§ [SECOND READING.]
§ Order of the Day for the Second Reading read.
§ Moved, That the Bill be now read 2a.—(Lord Denman.)
§ LORD COURTNEY OF PENWITH
My Lords, I hope your Lordships will excuse me if I interpose for a few moments in respect of this Bill. I am aware that you have other matter in anticipation which is of more interest to a great many members of your Lordships' House, but there is a point in convection with this Bill which I think ought to be taken note of. I say taken note of advisedly, because I am aware that no change can be made in the Bill in this House whatever may appear to have been overlooked in its composition. What I submit is that there is a case which has not been considered by the framers of the Bill, and which ought to have been taken into consideration in the settlement effected. It is a point which ought now to he settled, instead of being left to be discovered at a later time when it might be connected with very embarrassing circumstances.
This Bill is of a far-reaching character. It not only provides for the ordinary Civil List of the Sovereign, but contains also provisions with respect to his children and even. a provision drafted in consideration of the marriage of the Prince of Wales. Still further, it provides for the contingency of the Prince of Wales dying after marriage and leaving the Princess of Wales a widow.
594 It provides an income for the Princess of Wales in that event—an event which we should all deplore. That partakes of what I may call a large family arrangement, and it is an unusual part of a. Civil List Bill. The arrangements to be made on the marriage of the eldest son of the Sovereign are usually left until that event is at hand. In this case there is no direct provision with respect to the marriage, though there is in the Bill the provision, to which I have called attention, with respect to the Princess of Wales if she is left a widow.
I imagine that the reason no provision is made with respect to the Prince of Wales's marriage is that the Prince of Wales is in the enjoyment of the revenues of the Duchy of Cornwall, and those revenues have, thanks to very careful management, considerably increased. They now amount to something like£80,000 per annum, and may soon be expected to reach£100,000. It may be within the memory of your Lordships that when the late King was married£100,000 was the amount provided by Parliament for his household maintenance, made up of the revenues of the Duchy of Cornwall and such sum as it was then necessary for Parliament to vote. The sum of£100,000 was then regarded as sufficient for the establishment of the married Heir Apparent. I suppose it is thought that the revenues of the Duchy of Cornwall, which will soon reach that amount, may be left as the future endowment of the Heir Apparent when he married.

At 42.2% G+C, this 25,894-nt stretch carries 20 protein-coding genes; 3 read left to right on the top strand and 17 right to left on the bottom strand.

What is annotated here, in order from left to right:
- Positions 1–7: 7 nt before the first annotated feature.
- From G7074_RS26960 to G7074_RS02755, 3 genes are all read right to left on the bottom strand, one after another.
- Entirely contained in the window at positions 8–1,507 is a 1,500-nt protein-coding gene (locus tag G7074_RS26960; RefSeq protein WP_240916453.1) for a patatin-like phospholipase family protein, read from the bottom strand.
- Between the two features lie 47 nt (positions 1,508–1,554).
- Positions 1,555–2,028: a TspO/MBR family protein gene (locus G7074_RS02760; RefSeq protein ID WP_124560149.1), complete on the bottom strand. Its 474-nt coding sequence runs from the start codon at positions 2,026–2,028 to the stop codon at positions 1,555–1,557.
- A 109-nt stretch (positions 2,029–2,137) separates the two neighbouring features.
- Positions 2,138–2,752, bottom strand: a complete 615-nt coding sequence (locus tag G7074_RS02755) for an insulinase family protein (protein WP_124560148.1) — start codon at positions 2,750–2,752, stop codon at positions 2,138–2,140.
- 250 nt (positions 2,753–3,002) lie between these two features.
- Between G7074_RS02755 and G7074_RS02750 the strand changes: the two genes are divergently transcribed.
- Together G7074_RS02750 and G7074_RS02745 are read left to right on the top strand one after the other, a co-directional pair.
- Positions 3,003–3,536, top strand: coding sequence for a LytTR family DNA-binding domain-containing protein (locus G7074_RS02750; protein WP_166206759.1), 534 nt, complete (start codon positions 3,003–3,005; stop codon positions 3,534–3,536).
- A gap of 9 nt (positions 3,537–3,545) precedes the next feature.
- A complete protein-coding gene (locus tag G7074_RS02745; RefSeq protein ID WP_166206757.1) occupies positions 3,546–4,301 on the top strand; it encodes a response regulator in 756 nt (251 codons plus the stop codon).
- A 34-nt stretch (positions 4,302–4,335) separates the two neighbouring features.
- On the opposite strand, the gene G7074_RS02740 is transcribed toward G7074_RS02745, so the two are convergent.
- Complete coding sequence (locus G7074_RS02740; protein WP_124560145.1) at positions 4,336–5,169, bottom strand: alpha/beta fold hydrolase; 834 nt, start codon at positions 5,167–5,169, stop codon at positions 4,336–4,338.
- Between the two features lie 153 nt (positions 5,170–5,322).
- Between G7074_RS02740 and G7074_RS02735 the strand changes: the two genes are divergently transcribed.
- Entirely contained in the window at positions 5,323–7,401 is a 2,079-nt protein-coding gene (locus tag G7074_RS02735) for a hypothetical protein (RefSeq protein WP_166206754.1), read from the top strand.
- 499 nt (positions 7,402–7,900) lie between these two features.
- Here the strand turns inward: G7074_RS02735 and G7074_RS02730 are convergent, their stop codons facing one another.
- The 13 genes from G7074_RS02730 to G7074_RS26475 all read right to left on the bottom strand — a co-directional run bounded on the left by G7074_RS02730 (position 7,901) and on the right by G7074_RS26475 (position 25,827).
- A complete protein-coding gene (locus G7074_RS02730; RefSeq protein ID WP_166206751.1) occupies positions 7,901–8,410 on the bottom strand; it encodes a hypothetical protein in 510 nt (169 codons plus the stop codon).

It becomes, therefore, necessary to consider what is the situation of the Duchy of Cornwall and the law governing its passage by descent. The Duchy of Cornwall differs from other dignities in this country. It is not only the creation of the Royal prerogative. It is really by adoption, if not by creation, a Parliamentary institution; and the Duchy is limited to the flius primogenitus of the Crown. That has, of course, received construction in the course of the centuries that have since elapsed. The question arose whether, supposing the eldest born son of the King died in youth, the second born son became primogenitus. It is now conclusively established that the second born son in these circumstances becomes primogenitus in law and succeeds t o the Duchy of Cornwall. The point arose in conned ion with Henry VIII, on the death of his brother, 595 Prince Arthur, a case in regard to which there was a conflict of testimony. The point arose again on the death of Henry, the eldest son of James I. In that case it was decided that Charles, afterwards Charles I., became flius primogenitus, and he became Duke of Cornwall and enjoyed the revenues of the Duchy. Our present King also was the second born son of his predecessor. That was devolution from brother to brother.